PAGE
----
Dunn and Herbert to serve as SOC student retention ambassadors

Professor Kimberly Herbert

By Courtney Young and Alexis Goodwin

Starting in the fall semester of 2017, Dr. Scott Dunn and Professor Kim Herbert will serve as ‘flag managers’ in Starfish, a new online system being used by Radford University, to help with student retention.

Starfish serves as a median between professors, students, and advisors. Professors or advisors can put up a ‘flag’ on a student’s Starfish profile, relaying the information about attendance issues, continuous low grades, and matter of that nature, to Herbert and Dunn.

The Starfish system has only been in place since the fall 2016 semester, but after further consideration from faculty and staff, there was a need to have designated members of the staff to make the system more manageable.

Knowing what it is like to manage students in a classroom and in the advising setting, Herbert explained that other professors were utilizing the Starfish system to the point where there was an overwhelming amount of information, or flags, calling the need for a more structured and facilitated form of retention.

According to Dunn, the School of Communication has decided to take the data made available by this program and use it to improve student retention.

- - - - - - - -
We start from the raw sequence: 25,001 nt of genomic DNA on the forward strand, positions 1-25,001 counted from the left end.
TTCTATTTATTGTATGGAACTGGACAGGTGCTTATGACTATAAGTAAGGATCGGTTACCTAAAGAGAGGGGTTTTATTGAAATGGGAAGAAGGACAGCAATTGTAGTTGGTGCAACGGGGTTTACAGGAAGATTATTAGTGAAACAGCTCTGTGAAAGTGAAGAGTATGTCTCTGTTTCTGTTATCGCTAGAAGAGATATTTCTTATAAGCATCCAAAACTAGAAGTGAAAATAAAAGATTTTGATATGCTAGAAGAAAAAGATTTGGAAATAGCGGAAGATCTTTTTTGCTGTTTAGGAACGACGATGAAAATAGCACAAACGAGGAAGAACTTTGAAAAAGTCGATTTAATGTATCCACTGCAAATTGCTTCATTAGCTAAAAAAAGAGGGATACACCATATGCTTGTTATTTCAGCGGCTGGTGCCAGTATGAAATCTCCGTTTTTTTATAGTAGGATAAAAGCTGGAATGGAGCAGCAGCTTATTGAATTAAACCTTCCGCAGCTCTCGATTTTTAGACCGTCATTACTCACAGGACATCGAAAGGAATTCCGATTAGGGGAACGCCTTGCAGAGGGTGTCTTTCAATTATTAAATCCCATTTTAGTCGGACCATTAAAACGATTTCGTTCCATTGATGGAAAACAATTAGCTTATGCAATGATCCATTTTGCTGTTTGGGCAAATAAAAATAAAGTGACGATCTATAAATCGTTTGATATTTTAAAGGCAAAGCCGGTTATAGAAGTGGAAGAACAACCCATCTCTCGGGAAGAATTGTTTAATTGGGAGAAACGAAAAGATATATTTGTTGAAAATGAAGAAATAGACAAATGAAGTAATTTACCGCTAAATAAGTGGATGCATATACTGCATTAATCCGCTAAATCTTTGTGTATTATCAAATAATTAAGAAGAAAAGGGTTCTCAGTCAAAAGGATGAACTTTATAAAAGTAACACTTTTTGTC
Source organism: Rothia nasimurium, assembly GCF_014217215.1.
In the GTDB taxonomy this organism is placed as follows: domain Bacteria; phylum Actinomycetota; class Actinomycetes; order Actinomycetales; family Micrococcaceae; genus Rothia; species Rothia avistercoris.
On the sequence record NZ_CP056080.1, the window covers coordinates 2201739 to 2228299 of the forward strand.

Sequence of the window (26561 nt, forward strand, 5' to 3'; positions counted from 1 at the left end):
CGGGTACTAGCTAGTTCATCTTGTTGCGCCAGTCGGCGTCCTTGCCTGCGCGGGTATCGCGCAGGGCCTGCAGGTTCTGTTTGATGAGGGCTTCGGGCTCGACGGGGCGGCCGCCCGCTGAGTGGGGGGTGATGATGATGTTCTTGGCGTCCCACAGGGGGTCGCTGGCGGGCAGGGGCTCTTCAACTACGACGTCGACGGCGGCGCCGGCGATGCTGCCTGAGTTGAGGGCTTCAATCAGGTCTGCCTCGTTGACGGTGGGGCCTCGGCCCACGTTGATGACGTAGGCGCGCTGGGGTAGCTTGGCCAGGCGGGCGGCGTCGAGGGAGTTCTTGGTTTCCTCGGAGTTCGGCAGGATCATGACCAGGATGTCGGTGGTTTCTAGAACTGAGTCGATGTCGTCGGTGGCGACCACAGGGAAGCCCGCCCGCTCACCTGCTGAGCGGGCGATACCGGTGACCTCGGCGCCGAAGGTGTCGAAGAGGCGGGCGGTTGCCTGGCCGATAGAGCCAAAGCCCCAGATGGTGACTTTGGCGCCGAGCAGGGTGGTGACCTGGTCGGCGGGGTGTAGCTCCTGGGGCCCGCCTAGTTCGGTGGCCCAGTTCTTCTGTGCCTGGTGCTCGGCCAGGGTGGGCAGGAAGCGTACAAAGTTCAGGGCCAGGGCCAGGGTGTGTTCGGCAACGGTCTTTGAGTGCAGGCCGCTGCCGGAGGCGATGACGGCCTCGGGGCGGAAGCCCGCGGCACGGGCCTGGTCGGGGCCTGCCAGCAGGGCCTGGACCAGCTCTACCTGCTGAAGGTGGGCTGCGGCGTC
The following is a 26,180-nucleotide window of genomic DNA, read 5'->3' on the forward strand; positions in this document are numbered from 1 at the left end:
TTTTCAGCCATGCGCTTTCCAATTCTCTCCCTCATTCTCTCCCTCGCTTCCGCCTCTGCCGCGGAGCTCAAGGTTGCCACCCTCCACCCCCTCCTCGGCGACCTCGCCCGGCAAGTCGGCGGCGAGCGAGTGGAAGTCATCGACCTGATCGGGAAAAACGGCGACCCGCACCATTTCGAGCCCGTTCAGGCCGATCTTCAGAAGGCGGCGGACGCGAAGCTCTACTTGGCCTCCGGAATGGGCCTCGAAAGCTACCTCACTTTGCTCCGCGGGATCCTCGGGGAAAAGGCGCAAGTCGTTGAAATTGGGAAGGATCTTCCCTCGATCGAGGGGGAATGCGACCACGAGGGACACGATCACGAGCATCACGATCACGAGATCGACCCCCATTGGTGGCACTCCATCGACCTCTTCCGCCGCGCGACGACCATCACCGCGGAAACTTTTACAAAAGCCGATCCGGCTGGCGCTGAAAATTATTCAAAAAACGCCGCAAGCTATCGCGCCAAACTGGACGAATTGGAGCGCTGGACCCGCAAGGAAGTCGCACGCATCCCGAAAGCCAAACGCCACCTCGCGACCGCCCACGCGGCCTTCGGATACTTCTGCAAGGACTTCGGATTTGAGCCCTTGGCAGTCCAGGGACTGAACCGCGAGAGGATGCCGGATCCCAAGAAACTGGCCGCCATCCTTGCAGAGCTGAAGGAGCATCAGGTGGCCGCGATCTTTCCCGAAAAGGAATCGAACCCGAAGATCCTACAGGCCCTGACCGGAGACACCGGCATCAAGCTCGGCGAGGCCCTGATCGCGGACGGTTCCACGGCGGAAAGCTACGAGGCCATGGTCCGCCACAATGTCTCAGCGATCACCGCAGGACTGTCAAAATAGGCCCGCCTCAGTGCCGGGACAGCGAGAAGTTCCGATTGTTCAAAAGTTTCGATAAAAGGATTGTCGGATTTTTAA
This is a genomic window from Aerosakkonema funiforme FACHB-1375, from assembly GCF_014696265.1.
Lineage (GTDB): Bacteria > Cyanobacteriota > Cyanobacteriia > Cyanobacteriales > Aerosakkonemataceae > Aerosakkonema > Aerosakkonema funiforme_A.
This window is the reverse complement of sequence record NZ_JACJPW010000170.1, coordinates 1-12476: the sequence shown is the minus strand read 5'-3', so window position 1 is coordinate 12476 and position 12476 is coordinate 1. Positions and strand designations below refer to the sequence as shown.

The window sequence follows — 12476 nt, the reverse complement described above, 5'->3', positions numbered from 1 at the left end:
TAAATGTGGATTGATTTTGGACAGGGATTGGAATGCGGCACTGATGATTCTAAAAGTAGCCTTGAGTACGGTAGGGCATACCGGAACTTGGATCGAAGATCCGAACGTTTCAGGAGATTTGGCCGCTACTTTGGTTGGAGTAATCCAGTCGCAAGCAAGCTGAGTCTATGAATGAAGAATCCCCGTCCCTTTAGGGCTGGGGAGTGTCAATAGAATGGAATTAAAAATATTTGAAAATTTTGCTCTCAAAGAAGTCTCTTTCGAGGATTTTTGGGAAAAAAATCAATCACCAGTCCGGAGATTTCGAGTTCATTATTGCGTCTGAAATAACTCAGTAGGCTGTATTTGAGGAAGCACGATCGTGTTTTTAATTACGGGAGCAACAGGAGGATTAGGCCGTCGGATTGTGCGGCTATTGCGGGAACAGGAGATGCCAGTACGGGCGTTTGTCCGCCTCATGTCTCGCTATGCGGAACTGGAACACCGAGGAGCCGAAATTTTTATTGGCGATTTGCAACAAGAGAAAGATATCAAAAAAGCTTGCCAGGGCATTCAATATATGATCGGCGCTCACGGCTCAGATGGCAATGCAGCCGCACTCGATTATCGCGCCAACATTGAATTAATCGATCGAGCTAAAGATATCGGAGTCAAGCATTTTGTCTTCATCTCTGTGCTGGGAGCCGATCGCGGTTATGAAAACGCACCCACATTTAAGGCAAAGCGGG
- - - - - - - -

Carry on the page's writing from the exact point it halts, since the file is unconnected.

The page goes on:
Being a professor and an advisor, Herbert has high hopes for the retention program with the goal being to direct students to other options rather than withdrawing from a course or failing a course all together.

“I’m not going to do their work for them, but just point them in the right direction with the appropriate resources,” Herbert said.

 “All universities are concerned about student retention, changing majors, and failing from classes,” Herbert said, “the more intervention the better.” 

20160802-Dunn-Scott-faculty page
Dr. Scott Dunn

With this new retention system in place, and more resources for students to get educated about their options, School of Communication students have more opportunities to be successful.       

Other measures have been brought up to help with retention including making changes to the curriculum. A 100-level writing class for all majors has been brought to the table as an opportunity to give students hands-on work in a small class setting.

“We are going to offer some sections of this class in the fall to see how it goes, and if it goes well we’ll consider requiring it in the future,” Dunn said.

Dunn believes that getting students more engaged with their major earlier on in their time at Radford would help to keep students in the program and at the university.

“As I’ve become more aware of the importance of retention, I’ve also tried to really work with students who are in danger of failing the [Introduction to Communication] class to work on strategies for bringing their grades up to passing,” Dunn said.

Dunn concluded emphatically, “We owe it to our students to provide any resources we can to help those who are willing to work for it succeed and graduate.”

Feb 27, 2017
School of Communication